As an example, Skolnick showed the opening cinematic from Grand Theft Auto III. He then broke down the timeline: 1:30 credits, 2:45 cutscene 1, 10 seconds for the transition to gameplay. […] Your required viewing time 2:55 seconds, and you’re into the game. Quite reasonable. Now it’s time to bring up the whipping boy — Metal Gear Solid 2.
No discussion of the quality of the writing in each game, the way writing is used in each game, or the effect it’s trying to achieve. There’s a single quantifiable measure of the quality and usefulness of game writing, and that’s oh my God are you still talking press A skip cutscene press A!!!!!.
The quality of writing in games in general, and my own writing in particular, still has plenty of room for improvement. We’re not going to get there by following the teachings of a caffeine-addled 14-year-old with attention deficit disorder.
Even those of us with normal attention spans don’t like to be barraged with reams of dialogue coming out of nowhere with no regard to pacing or story flow. But even a well-placed dialogue-heavy passage can be annoying if it goes on too long, for the simple reason that the writing in most videogames sucks. Why does the writing in most videogames suck? Mostly because so many people in game development consider it to be secondary to everything else, a necessary evil that must be tolerated, whose only virtue is its brevity.
Using films as an example, because “movies are our culture’s main shared storytelling experience, for better or for worse,” Skolnick leapt into discussions of the classic three act structure, delineating the acts and plot points of films before turning to the audience to suggest examples. At this point the class became a classic creative writing workshop at a basic level, so if you’re interested in pursuing the ideas presented here, you could easily find some books to read.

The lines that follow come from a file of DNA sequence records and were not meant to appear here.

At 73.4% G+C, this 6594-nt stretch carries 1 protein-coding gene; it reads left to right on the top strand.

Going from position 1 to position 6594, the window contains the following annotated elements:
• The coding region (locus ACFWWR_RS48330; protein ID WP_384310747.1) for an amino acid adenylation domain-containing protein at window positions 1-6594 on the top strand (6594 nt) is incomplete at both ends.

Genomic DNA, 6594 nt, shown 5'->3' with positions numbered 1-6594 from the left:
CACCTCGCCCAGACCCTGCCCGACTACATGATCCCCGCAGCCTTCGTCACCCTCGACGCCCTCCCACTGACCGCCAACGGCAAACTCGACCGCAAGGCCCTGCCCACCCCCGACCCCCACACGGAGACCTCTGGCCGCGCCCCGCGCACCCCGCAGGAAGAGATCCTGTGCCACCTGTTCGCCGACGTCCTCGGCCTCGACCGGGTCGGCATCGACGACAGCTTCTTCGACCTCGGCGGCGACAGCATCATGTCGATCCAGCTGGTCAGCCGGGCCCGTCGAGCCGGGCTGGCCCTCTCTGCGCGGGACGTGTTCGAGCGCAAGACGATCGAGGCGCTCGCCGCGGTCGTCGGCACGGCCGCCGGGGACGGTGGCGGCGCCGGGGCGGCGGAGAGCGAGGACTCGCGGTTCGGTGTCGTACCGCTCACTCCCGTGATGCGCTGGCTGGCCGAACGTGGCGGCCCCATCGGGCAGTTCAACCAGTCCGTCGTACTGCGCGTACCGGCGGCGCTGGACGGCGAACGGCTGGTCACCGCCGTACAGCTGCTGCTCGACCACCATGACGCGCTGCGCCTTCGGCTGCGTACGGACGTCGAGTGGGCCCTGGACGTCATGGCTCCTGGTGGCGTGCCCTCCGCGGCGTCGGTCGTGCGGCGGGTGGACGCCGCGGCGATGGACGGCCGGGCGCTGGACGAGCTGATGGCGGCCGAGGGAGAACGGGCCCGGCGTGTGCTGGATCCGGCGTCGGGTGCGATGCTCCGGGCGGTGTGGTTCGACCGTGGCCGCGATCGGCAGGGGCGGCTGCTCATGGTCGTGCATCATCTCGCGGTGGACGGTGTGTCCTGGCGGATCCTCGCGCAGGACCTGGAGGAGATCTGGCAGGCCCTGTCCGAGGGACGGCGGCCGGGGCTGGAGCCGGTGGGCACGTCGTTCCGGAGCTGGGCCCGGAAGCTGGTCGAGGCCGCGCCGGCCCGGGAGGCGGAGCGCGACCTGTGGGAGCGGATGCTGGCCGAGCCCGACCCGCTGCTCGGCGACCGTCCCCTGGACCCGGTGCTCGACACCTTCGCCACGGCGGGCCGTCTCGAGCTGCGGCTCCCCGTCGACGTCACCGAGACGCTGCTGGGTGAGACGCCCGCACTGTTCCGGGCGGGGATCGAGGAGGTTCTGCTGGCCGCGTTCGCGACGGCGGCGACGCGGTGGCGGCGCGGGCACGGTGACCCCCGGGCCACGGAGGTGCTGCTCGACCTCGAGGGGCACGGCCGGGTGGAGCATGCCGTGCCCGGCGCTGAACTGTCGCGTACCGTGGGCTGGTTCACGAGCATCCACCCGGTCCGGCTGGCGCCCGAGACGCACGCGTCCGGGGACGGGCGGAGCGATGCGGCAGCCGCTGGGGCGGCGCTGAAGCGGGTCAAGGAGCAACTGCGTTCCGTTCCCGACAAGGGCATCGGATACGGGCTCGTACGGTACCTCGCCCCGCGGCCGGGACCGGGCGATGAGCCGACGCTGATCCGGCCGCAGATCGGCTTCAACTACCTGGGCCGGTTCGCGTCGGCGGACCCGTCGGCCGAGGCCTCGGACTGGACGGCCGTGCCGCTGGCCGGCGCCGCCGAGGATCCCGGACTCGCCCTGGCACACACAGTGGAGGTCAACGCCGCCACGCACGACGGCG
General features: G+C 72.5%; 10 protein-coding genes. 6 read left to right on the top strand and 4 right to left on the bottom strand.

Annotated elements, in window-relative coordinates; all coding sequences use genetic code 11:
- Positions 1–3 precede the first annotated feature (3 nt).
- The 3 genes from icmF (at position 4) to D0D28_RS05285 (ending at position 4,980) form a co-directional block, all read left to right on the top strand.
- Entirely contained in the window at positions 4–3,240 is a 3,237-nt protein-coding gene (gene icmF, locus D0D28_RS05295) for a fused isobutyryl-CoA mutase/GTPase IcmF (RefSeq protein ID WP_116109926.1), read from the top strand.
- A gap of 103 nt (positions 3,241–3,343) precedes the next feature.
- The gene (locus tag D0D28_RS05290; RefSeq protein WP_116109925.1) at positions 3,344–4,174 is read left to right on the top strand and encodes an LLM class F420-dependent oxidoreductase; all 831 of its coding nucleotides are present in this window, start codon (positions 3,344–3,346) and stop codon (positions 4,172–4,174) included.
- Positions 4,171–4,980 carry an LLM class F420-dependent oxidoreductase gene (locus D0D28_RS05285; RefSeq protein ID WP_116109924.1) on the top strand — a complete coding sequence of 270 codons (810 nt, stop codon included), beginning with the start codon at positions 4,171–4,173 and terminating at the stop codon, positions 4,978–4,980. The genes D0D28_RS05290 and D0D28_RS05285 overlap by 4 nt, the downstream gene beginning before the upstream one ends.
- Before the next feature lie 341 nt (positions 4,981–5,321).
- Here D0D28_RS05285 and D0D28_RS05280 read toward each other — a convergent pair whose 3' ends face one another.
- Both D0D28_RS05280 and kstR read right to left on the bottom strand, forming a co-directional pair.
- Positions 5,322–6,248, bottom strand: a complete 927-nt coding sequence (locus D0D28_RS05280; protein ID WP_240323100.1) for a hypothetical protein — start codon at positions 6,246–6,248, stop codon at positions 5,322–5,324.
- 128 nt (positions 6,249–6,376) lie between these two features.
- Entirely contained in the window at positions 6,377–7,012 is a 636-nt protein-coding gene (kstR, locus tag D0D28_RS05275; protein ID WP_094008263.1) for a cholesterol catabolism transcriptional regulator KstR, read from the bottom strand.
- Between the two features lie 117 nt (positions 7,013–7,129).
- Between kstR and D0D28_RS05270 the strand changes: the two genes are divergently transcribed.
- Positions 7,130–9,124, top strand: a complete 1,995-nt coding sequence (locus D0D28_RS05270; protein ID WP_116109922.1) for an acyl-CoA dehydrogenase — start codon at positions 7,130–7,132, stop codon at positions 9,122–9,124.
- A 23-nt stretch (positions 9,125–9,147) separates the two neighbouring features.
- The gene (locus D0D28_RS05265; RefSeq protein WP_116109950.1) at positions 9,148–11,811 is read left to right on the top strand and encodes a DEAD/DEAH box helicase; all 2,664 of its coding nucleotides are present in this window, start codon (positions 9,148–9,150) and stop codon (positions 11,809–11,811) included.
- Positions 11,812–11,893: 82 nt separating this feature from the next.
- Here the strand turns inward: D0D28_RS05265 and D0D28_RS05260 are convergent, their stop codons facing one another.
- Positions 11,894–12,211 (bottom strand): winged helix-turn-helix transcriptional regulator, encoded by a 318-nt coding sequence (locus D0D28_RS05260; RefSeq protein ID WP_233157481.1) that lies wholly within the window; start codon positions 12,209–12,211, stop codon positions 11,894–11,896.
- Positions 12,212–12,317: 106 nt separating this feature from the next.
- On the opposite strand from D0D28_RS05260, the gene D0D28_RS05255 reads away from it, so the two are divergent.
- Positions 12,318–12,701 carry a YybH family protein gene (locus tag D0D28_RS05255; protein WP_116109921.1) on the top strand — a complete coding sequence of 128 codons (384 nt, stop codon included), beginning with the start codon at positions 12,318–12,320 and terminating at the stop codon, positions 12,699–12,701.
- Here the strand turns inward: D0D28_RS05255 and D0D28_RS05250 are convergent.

Or, you know, watch some movies or something. Whatever. They’re all the same three acts with plot points pretty much, for better or worse. The Matrix was pretty bad-ass. And you should watch Aliens, or if you’re making a game with gangsters instead of space marines, see Scarface.
What Skolnick did note that is worth emphasizing is that the structure of games, with a series of levels building toward a climactic final boss encounter, maps very well to the classic act structure of continual conflicts.
I guess you could make a game that wasn’t just a series of levels building up to a final boss level, you know, bring some level of art and creativity to the storytelling process to tell an unconventional story, but you do that at your peril.
After discussing act structure, Skolnick moved into the Monomyth as presented by Joseph Campbell in Hero With A Thousand Faces and more latterly, Christopher Vogler in The Writer’s Journey, which he recommended as popular with Hollywood writers.
Thanks, dude. Hero With a Thousand Faces: let me write that down; I don’t believe that’s ever been recommended before. I tried getting through it one time, but it was way too long. I’m still trying to slog through The Old Man and the Sea.